This past weekend, our family enjoyed a wonderful Shabbos at my parents’ home in the Forshay section of Monsey.
Shabbos morning was very cold, with a biting wind making it feel even colder. At about 7:20 a.m., I left my parents’ house to daven at the hashkamah minyan nearby. When I arrived at Forshay Road, a busy thoroughfare, there were groups of chasidim with sons hurrying past me. As far as my eyes could see, there were groups of chasidim approaching from the same direction.
I had heard that the Gerrer Rebbe was in Forshay. His wife had needed surgery a few weeks back, and afterwards had to stay in New York for a few weeks for rehab. The Rebbe had accompanied her and they were staying nearby. When I asked one of the chasidim if he was heading to the Gerrer Rebbe, and he answered that he was, without having much time to think about it, I joined him.
The fellow I walked with is a Gerrer chasid who lived in Staten Island. His parents live in central Monsey where he was staying for Shabbos, and he had walked a great distance in the cold to have the opportunity to daven with his Rebbe. He explained to me that davening was from 8 a.m. until about 9:30 a.m. There was no kiddush or tish, just davening. He also told me that at the minyan in the main Gerrer Shul in Yerushalayim, there is a one-hour break in the middle of davening for learning, but as the davening was held in a large heated tent, there was no break last week.
Ger is not known for externalities. They are known for punctilious adherence to halachah, but without fanfare. At exactly 7:59 a.m., the Rebbe emerged from the house and took his place at the shtender prepared for him, and the chazan began davening.
After Musaf, there was a bris milah. The Rebbe sat down in the seat that was brought in a minute before, and the baby was immediately brought in. Within five minutes, the bris milah was over, the final Kaddish was recited, the Rebbe wished everyone a Good Shabbos, and by 9:45 he returned to the house.
It wasn’t easy standing on bleachers throughout the davening, holding a siddur and chumash, with a couple of hundred people packed into a tent. But there are always people and things that are distinguished enough to us that we will endure some discomfort just to be in their presence. People wait outside all night before Black Friday for significant monetary bargains; others wait for hours after a game or will arrive extremely early before a game just to get an autograph from a professional player.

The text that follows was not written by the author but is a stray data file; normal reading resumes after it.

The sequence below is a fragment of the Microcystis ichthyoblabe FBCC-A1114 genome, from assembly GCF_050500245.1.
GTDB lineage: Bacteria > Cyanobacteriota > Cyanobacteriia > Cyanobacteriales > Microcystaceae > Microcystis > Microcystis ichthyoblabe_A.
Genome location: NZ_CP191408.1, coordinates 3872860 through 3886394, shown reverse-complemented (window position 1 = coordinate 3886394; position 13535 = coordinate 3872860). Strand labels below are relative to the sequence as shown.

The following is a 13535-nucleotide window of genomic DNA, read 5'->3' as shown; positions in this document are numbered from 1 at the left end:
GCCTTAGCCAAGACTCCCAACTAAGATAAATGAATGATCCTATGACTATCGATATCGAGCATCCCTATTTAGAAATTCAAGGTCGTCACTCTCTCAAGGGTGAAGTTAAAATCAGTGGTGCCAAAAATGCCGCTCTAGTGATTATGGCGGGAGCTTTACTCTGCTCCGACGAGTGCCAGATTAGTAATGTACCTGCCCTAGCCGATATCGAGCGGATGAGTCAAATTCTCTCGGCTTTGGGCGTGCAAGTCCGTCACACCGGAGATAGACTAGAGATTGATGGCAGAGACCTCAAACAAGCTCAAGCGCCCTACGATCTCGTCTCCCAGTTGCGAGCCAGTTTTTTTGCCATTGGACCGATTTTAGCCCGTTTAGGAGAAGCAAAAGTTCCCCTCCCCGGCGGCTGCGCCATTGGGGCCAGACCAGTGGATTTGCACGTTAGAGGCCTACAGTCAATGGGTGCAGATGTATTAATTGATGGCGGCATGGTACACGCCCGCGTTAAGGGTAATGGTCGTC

The people and things that excite us, and for which we are willing to sacrifice for, have a deep effect on us.
Our former neighbor, Yoni Halper, who recently made aliyah, presented at the Torah Umesorah Presidents Conference last winter. Yoni related that on Motza’ei Shabbos of the conference, he saw Rav Shmuel Kamenetsky walking with his Rebbetzin. He approached them and told him that a couple of decades earlier, when he was a young boy, he had met Rav Shmuel and asked him to autograph the “Gadol card” he had of Rav Shmuel. Yoni told Rav Shmuel that it made a deep impression on him and he was very grateful when Rav Shmuel agreed to do it. Yoni reported that Rav Shmuel and his Rebbetzin had a good laugh.
When Yoni told me that he still had the card, I told him that I had to see it. It took him a few weeks to find it, but he did show it to me. It may be the only autographed copy of Reb Shmuel’s Gadol card in the world.
Our society glamorizes celebrities, sports icons, and the rich and famous. There may not be anything wrong with trying to imitate the way a player excels, the way a singer sings, or the way an actor acts. But somehow it seems to go far beyond that. People who know how to play ball or are great actors don’t have any greater insight to life, politics, or relationships. In fact, it’s often au contraire!
It’s important that we stress that our true role models in life are people who are selfless, loving, and devote themselves to bettering themselves and others. Those are people worth emulating and watching how they conduct themselves, even if there’s no kiddush afterwards.
Rabbi Dani Staum, LMSW, is a rebbe and guidance counselor at Heichal HaTorah in Teaneck, NJ, Principal at Mesivta Ohr Naftoli of New Windsor, and a division head at Camp Dora Golding. He can be reached at email@example.com. Looking for periodic powerful inspiration? Join Rabbi Staum’s new Whatsapp group “Striving Higher.” Email for more info.